Palumbo Joins Colleagues to Fight Domestic Violence in Albany
Over the summer the Assembly Minority Task Force on Preventing Domestic Violence traveled the state holding forums with law enforcement, victims, advocates and legislators to combat domestic violence in our communities. Recently, our task force released a report containing suggestions and proposed legislation to combat this pervasive problem.
As a former prosecutor, I have seen the results of domestic violence on the front lines. It takes great courage for a victim to come forward, and once a complaint is made, many victims’ lives change in profound and unexpected ways. Their families are completely uprooted. We must acknowledge their struggles and make the necessary changes to protect victims during this critical time of need. We’ve crafted legislation to enhance protections and make their transition out of a toxic environment easier and safer.
We found that declaring domestic violence a statewide public health crisis is a necessary first step to combating this problem. We see domestic violence all over the state, and it’s not isolated to any particular region, so it must be addressed as a statewide problem. It’s about raising awareness and erasing the stigma of coming forward. It’s important to also recognize that spouses are often not the only victims in a domestic violence case; children suffer too while living in an abusive household. As such, we have proposed legislation to make domestic violence in the presence of a child an aggravating factor to increase the level of offense.
To insure a smooth transition from a violent household, coordination between law enforcement, prosecutors and administrators is vital. We are proposing a state-funded training system that would do just that. The goal is to provide seamless assistance to victims by gaining a greater understanding of their personal dynamics when they finally separate from the violence. We must understand that each case is different and every situation requires unique assistance.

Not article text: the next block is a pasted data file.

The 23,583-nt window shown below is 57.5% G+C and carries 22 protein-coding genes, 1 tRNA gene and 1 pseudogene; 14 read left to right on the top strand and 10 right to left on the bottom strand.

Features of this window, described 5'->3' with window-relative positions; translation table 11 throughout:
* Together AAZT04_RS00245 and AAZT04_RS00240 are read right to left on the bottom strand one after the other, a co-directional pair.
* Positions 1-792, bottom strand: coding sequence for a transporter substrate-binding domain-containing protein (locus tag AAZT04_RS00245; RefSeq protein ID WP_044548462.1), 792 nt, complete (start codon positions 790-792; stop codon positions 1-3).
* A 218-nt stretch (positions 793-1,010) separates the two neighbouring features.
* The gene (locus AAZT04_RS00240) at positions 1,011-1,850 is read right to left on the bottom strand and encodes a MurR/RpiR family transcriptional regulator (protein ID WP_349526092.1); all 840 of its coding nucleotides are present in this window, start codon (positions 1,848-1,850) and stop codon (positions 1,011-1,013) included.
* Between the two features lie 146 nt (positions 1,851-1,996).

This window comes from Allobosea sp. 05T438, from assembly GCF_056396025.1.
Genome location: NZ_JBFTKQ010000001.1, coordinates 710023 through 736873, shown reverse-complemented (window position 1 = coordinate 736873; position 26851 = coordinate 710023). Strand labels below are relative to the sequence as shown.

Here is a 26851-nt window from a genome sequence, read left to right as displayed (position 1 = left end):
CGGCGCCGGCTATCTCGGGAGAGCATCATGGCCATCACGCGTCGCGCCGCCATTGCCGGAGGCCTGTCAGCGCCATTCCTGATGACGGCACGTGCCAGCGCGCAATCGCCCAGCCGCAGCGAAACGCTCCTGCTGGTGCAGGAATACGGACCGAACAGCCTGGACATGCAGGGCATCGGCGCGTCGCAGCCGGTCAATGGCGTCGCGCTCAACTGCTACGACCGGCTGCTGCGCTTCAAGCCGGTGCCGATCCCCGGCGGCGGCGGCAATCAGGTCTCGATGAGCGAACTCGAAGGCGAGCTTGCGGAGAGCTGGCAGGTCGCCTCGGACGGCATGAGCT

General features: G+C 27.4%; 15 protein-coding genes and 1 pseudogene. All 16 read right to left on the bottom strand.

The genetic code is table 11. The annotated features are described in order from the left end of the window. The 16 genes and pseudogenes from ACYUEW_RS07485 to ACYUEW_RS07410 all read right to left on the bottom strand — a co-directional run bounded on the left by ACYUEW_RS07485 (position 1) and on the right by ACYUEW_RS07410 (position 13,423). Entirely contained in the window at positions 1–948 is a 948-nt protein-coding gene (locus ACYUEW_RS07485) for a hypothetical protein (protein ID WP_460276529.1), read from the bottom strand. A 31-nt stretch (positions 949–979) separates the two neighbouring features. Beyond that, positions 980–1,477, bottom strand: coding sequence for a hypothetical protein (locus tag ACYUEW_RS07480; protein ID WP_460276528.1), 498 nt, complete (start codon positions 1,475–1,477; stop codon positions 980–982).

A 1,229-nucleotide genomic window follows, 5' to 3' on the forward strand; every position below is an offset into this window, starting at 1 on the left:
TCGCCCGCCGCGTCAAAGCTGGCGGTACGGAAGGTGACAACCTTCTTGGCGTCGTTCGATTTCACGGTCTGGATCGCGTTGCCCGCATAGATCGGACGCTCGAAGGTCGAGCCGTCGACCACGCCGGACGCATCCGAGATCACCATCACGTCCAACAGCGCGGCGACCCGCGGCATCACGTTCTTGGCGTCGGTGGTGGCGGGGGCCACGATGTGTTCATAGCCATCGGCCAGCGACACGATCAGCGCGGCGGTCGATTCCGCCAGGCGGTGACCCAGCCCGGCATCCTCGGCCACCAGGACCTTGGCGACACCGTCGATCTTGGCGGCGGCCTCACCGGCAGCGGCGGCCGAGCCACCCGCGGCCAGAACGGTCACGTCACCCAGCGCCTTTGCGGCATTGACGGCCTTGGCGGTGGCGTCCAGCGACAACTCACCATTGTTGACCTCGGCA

Finally, we found that providing the necessary funds to help victims transition out of the home is often the only way they will have the courage to leave. The reliance upon the abuser for financial support to the family must be removed from the equation, so leaving an abusive spouse will not result in financial devastation. This is often a main reason why victims don’t leave. Consequently, we propose a fund to help negate cost of living expenses for victims and to allocate new funding to help defray attorney’s fees.
With budget negotiations picking up in the coming months, I hope to see this legislation gain some traction. This is a nonpartisan issue, and I truly hope the governor and all of my colleagues in the Legislature will review our report carefully and join us in taking decisive action against this serious public health crisis.